How to ensure all Problems from a Snagging Report are Rectified


When you purchase a new home, there will be hope, anticipation and high levels of excitement. This new home is about to become the first time it will house tenants – and those occupants will be you.

However, owning a new home does not come without its issues and problems. The obvious fall backs are not necessarily to do with the mortgage and high finance of a new home but with the snags.

Snags are parts of the home which have not been correctly built, constructed, decorated and fixed. Developers who work on new build estates are often under great pressure to get the job done. Complications and delays are a daily part of the life of a construction worker.

Sometimes it can be shoddy plastering or brickwork; in other cases we have seen the plumbing and the electrical work in a sub-standard state.

Developers are often under pressure to get the construction trades persons in and out within a certain period of time – it leaves no more for error and a job that ends up half-cooked or shoddy.

A snagging report is prepared by an inspection team who are independent from the developers. It will find everything that is wrong with your new property and can then re-visit to carry out a so-called “de-snag” to ensure all problems in the home have been rectified correctly.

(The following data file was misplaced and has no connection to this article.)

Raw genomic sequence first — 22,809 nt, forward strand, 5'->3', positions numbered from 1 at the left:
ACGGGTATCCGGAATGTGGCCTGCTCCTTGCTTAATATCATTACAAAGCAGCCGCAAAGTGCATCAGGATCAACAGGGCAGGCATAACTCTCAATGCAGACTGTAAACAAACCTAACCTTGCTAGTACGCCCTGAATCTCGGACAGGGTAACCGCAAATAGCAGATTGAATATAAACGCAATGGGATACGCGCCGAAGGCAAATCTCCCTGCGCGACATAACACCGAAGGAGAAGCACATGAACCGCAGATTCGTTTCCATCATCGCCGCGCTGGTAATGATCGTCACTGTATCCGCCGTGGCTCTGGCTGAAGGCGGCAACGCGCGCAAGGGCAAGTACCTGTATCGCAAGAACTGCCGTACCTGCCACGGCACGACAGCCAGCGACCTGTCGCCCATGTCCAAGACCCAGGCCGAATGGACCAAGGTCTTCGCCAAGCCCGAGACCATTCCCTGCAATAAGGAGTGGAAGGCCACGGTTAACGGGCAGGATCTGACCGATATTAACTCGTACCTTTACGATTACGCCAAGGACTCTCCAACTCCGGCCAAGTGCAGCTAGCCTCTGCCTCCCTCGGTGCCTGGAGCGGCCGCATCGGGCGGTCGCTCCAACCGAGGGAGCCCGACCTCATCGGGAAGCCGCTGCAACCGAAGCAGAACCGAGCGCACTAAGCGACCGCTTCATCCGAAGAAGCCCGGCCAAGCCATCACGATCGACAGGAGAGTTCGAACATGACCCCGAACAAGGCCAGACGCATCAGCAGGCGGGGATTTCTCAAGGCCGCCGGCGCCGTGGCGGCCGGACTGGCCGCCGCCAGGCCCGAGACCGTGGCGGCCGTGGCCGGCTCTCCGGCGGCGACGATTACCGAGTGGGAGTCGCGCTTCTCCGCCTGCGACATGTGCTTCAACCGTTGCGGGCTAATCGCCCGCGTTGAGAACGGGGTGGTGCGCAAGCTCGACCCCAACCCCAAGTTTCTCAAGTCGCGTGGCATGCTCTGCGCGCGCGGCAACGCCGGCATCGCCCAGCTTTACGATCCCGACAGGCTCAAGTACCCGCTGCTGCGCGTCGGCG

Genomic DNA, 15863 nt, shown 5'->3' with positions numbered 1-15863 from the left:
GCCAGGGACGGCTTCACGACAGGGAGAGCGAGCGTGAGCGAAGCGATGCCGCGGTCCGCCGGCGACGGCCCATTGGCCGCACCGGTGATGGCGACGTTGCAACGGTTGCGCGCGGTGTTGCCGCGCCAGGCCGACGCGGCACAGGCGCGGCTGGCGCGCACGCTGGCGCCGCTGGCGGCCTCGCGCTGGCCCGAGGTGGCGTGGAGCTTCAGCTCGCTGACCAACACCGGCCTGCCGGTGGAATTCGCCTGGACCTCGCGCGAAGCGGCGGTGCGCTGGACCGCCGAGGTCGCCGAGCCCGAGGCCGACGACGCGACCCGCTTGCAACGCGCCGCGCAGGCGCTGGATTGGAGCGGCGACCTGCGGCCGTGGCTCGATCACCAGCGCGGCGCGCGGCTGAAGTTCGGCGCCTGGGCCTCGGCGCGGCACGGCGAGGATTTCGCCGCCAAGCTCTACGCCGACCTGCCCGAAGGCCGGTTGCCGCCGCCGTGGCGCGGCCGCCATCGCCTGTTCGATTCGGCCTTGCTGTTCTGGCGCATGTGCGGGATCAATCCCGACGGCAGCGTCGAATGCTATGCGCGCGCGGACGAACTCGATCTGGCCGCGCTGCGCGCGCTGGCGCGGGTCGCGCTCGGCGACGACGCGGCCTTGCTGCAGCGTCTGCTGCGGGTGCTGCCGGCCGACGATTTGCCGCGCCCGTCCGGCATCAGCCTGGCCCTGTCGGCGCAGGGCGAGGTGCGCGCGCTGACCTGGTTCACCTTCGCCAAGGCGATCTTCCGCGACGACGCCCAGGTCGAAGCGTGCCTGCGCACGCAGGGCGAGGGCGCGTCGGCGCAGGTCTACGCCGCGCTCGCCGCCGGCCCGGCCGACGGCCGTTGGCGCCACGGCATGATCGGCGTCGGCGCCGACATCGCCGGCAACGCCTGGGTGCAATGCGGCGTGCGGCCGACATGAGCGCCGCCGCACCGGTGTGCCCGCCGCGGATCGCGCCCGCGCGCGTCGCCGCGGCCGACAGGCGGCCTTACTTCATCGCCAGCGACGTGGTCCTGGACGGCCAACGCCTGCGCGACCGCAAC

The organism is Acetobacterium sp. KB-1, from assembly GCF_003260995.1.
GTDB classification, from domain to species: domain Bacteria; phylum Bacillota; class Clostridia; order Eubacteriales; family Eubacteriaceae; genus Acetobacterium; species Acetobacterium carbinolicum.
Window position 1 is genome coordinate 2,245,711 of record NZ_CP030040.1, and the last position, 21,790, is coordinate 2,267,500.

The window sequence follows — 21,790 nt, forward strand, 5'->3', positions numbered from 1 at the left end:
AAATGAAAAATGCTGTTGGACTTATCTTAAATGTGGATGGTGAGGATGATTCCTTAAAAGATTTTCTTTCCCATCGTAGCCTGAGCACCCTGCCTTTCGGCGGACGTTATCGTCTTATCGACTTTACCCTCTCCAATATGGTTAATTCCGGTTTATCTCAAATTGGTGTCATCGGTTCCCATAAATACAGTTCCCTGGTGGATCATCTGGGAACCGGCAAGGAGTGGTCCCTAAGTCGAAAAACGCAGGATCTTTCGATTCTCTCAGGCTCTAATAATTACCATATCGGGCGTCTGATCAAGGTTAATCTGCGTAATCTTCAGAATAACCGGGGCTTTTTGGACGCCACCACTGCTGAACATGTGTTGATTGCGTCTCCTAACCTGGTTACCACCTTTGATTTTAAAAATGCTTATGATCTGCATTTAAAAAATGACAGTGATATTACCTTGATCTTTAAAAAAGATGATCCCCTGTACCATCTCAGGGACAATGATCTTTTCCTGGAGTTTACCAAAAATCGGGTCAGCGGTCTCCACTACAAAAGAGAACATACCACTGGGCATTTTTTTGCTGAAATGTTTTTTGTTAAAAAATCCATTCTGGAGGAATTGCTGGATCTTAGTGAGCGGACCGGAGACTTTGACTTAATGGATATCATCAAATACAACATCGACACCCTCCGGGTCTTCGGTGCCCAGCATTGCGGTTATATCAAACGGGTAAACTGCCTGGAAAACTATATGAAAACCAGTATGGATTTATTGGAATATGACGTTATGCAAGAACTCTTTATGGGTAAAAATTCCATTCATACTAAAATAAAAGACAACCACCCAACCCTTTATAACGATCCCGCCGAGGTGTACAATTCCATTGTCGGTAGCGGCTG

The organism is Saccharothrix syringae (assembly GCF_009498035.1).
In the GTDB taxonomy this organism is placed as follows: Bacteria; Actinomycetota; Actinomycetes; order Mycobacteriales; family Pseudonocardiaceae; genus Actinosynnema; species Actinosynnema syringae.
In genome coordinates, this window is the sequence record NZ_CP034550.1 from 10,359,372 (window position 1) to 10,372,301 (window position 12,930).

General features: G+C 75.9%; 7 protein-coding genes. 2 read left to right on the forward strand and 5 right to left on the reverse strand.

The type of issues that will be looked at are those that happen over time. Cracks can appear several months later, nails can pop, doors will become misaligned and floorboards will begin to creak as the nails loosen over time.

More often than not, builders will not rectify this work in the same quality it was demanded of them. This is why a second inspection of the snags must take place. It is also vital that the second snagging inspection takes place before the builder’s warranty runs out.

More often than not, some of the issues that beset a new home cannot be seen by the homeowner. Things like the cavity wall – where voids are forming and heat might escape. The second inspection does manage to check these out and discover if there are any issues to deal with.

The good news is that the second inspection and the one which looks over the rectified snags costs over £100 less than the initial survey. Furthermore, it takes just 48 hours to produce the report.